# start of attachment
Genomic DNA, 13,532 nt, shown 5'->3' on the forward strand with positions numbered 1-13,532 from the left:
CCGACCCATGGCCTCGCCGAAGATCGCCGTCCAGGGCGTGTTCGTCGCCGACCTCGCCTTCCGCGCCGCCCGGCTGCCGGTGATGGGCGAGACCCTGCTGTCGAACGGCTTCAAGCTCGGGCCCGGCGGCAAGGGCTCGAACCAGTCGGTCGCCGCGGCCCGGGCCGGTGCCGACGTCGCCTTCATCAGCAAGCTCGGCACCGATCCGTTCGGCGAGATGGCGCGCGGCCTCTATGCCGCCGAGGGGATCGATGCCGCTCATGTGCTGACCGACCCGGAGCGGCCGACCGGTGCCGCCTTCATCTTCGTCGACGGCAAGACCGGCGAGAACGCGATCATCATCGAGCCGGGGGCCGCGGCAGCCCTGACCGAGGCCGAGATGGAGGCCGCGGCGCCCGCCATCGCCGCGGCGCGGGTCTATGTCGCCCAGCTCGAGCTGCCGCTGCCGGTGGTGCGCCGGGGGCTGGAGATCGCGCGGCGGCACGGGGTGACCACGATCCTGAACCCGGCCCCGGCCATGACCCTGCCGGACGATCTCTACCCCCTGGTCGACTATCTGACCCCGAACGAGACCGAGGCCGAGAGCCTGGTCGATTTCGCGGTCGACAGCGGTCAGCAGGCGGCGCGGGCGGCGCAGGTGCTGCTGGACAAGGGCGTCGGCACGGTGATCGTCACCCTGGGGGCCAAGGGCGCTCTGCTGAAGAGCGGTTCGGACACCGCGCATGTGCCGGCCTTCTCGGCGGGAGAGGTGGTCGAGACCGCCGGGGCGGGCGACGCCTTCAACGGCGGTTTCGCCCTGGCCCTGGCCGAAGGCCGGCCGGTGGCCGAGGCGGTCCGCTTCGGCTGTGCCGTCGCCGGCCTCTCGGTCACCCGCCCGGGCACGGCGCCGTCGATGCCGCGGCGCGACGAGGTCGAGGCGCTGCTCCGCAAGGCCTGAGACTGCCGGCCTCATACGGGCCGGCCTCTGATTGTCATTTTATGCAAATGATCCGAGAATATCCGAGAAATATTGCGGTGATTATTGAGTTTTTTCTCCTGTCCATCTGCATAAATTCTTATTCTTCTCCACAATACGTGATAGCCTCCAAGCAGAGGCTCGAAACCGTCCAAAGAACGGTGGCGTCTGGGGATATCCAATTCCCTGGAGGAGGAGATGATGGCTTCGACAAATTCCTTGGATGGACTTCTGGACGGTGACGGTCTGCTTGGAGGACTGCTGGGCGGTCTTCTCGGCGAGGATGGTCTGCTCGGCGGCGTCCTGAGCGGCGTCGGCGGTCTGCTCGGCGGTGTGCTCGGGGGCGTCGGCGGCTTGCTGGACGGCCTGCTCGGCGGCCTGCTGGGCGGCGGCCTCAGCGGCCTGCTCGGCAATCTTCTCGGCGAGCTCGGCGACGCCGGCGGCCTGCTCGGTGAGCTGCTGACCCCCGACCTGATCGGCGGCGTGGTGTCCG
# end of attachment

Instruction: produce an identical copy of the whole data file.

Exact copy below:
Genomic DNA, 13,532 nt, shown 5'->3' on the forward strand with positions numbered 1-13,532 from the left:
CCGACCCATGGCCTCGCCGAAGATCGCCGTCCAGGGCGTGTTCGTCGCCGACCTCGCCTTCCGCGCCGCCCGGCTGCCGGTGATGGGCGAGACCCTGCTGTCGAACGGCTTCAAGCTCGGGCCCGGCGGCAAGGGCTCGAACCAGTCGGTCGCCGCGGCCCGGGCCGGTGCCGACGTCGCCTTCATCAGCAAGCTCGGCACCGATCCGTTCGGCGAGATGGCGCGCGGCCTCTATGCCGCCGAGGGGATCGATGCCGCTCATGTGCTGACCGACCCGGAGCGGCCGACCGGTGCCGCCTTCATCTTCGTCGACGGCAAGACCGGCGAGAACGCGATCATCATCGAGCCGGGGGCCGCGGCAGCCCTGACCGAGGCCGAGATGGAGGCCGCGGCGCCCGCCATCGCCGCGGCGCGGGTCTATGTCGCCCAGCTCGAGCTGCCGCTGCCGGTGGTGCGCCGGGGGCTGGAGATCGCGCGGCGGCACGGGGTGACCACGATCCTGAACCCGGCCCCGGCCATGACCCTGCCGGACGATCTCTACCCCCTGGTCGACTATCTGACCCCGAACGAGACCGAGGCCGAGAGCCTGGTCGATTTCGCGGTCGACAGCGGTCAGCAGGCGGCGCGGGCGGCGCAGGTGCTGCTGGACAAGGGCGTCGGCACGGTGATCGTCACCCTGGGGGCCAAGGGCGCTCTGCTGAAGAGCGGTTCGGACACCGCGCATGTGCCGGCCTTCTCGGCGGGAGAGGTGGTCGAGACCGCCGGGGCGGGCGACGCCTTCAACGGCGGTTTCGCCCTGGCCCTGGCCGAAGGCCGGCCGGTGGCCGAGGCGGTCCGCTTCGGCTGTGCCGTCGCCGGCCTCTCGGTCACCCGCCCGGGCACGGCGCCGTCGATGCCGCGGCGCGACGAGGTCGAGGCGCTGCTCCGCAAGGCCTGAGACTGCCGGCCTCATACGGGCCGGCCTCTGATTGTCATTTTATGCAAATGATCCGAGAATATCCGAGAAATATTGCGGTGATTATTGAGTTTTTTCTCCTGTCCATCTGCATAAATTCTTATTCTTCTCCACAATACGTGATAGCCTCCAAGCAGAGGCTCGAAACCGTCCAAAGAACGGTGGCGTCTGGGGATATCCAATTCCCTGGAGGAGGAGATGATGGCTTCGACAAATTCCTTGGATGGACTTCTGGACGGTGACGGTCTGCTTGGAGGACTGCTGGGCGGTCTTCTCGGCGAGGATGGTCTGCTCGGCGGCGTCCTGAGCGGCGTCGGCGGTCTGCTCGGCGGTGTGCTCGGGGGCGTCGGCGGCTTGCTGGACGGCCTGCTCGGCGGCCTGCTGGGCGGCGGCCTCAGCGGCCTGCTCGGCAATCTTCTCGGCGAGCTCGGCGACGCCGGCGGCCTGCTCGGTGAGCTGCTGACCCCCGACCTGATCGGCGGCGTGGTGTCCG